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Shaped by Story

Amy Dolan


Find out how Michael Novelli's biblical storying method has changed the way kids experience the events of the Bible...

Imagine your elementary kids completely enthralled as you retell the disciples' experiences at the Last Supper. Kids' imaginations fully engaged, they picture what happened, then eagerly discuss their questions and thoughts about this incredible moment and how it makes them feel.

This scenario is quickly becoming a reality in children's ministries that adopt a new technique of storytelling developed by Michael Novelli, author of Shaped by the Story: Helping Students Encounter God in a New Way (Zondervan). Consider Rolling Hills Community Church in Tualatin, Oregon, which has implemented Novelli's Bible storying method.

Gary Strudler, children's ministries pastor at Rolling Hills, felt compelled to help the children in his ministry become more biblically literate. Strudler was astonished to find that many of the kids in his ministry didn't recognize significant events in the Bible-even after he'd spent years planning and delivering relevant Sunday morning lessons.

"I began to wonder if there were universal methods for helping children learn and retain stories," says Strudler. He picked up the book Shaped by the Story by Michael Novelli and quickly realized he'd found a new way for children to interact with and grasp the events of the Bible.

Novelli defines Bible storying as "being rooted in the ancient Hebrew approach to Scriptures, with a belief that we must allow the voice of the biblical narrative to speak."

Says Novelli, "We must create space and anticipation that the Scriptures have something to say to us each time we encounter them. The process of storying is based on imaginative storytelling, careful observation, lively dialogue, and creative retellings-all with the intent to help us enter the story and find ourselves in it."

Novelli developed his storying method during his years as a youth pastor when he too, like Strudler, saw that kids weren't engaged with the Bible. He struggled to find a new way to inspire them and after trying several different approaches, Novelli finally found a remarkably effective way to fully engage kids using these key elements.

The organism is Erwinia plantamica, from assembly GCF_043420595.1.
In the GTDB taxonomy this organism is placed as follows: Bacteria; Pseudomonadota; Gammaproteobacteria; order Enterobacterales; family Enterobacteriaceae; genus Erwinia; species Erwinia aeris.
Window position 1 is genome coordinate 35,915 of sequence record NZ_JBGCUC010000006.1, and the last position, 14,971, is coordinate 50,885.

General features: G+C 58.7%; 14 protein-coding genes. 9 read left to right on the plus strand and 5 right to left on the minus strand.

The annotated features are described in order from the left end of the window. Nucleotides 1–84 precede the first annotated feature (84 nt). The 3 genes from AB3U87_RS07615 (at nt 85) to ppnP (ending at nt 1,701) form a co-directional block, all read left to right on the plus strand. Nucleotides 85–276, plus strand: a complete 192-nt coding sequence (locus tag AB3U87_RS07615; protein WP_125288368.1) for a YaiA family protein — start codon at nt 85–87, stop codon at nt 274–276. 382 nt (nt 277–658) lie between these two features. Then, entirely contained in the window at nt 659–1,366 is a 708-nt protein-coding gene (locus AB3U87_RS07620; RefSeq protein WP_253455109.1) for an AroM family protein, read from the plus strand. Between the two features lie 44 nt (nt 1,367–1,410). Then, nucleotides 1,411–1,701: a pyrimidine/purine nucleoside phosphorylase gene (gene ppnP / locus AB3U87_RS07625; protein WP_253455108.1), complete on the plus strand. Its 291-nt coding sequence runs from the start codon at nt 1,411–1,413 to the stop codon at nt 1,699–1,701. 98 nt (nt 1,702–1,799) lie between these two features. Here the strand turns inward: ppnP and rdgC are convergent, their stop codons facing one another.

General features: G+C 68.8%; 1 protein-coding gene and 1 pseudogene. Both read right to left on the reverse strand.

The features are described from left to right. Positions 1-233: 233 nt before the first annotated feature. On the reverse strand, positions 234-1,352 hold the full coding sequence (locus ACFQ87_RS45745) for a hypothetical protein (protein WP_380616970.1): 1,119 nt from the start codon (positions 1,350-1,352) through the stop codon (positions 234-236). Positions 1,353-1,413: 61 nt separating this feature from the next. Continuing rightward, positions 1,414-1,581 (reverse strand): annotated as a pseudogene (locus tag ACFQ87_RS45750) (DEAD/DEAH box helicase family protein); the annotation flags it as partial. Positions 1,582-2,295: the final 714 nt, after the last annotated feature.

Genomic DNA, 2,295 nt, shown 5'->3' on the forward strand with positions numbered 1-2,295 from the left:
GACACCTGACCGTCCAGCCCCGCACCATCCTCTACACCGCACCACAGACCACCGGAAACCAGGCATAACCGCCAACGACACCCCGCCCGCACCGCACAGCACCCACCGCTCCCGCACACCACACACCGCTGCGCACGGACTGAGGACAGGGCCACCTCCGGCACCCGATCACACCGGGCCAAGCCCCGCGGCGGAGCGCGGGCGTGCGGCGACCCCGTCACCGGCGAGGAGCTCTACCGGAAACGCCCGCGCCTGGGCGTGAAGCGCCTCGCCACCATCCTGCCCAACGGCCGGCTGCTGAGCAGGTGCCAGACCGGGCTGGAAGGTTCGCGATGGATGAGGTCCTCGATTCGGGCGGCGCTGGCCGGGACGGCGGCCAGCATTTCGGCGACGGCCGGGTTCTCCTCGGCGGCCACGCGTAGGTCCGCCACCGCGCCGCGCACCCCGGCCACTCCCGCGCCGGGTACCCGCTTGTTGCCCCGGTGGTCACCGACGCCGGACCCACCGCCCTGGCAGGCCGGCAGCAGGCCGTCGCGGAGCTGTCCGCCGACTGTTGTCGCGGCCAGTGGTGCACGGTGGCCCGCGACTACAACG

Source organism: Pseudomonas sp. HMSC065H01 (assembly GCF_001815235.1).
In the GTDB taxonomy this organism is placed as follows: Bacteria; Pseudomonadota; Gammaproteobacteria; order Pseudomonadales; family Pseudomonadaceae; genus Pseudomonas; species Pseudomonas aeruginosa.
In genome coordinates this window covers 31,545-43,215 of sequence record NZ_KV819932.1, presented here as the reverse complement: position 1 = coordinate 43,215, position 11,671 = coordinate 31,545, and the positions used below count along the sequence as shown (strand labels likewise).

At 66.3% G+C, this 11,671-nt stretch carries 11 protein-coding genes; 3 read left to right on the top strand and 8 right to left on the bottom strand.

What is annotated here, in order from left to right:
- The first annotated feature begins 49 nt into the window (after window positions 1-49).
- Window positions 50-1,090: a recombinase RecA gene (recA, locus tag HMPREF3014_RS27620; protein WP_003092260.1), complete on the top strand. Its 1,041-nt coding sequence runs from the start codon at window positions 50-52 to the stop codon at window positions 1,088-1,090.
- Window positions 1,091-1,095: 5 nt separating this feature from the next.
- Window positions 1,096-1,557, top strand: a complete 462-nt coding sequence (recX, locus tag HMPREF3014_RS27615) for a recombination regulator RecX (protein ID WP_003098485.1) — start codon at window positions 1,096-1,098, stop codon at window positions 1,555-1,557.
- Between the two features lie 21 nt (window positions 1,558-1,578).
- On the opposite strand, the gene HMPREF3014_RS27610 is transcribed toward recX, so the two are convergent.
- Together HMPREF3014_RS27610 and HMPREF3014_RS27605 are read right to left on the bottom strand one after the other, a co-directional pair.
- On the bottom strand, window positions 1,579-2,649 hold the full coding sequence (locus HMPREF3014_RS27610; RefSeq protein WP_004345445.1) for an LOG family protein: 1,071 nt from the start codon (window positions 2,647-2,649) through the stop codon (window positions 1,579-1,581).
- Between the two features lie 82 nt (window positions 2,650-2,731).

• Relationships-Relationships are the centerpiece of the storytelling experience-between kids and adults and between children.

• Preparation-Moments of quiet preparation are key to getting kids ready to hear the story and to helping them hear what God is saying to them through it.

• Telling-The actual retelling of the biblical narrative is when the story comes to life.

• Rewind-Kids have opportunities to retell the story in their own words and actions.

• Dialogue-Kids get to talk about the story by tackling open-ended questions, such as, "What did you see in your mind when you heard the story?"

Using this method, Novelli saw a new level of engagement in his kids-and more important, he saw that the narratives of the Bible were having a transformative effect on the kids. He noticed kids' relief when they realized the Bible wasn't intimidating or irrelevant. He saw their ears perk up when they heard God speaking uniquely to them through the Bible. He found that the kids couldn't wait to hear the "same old" stories--in this new way.

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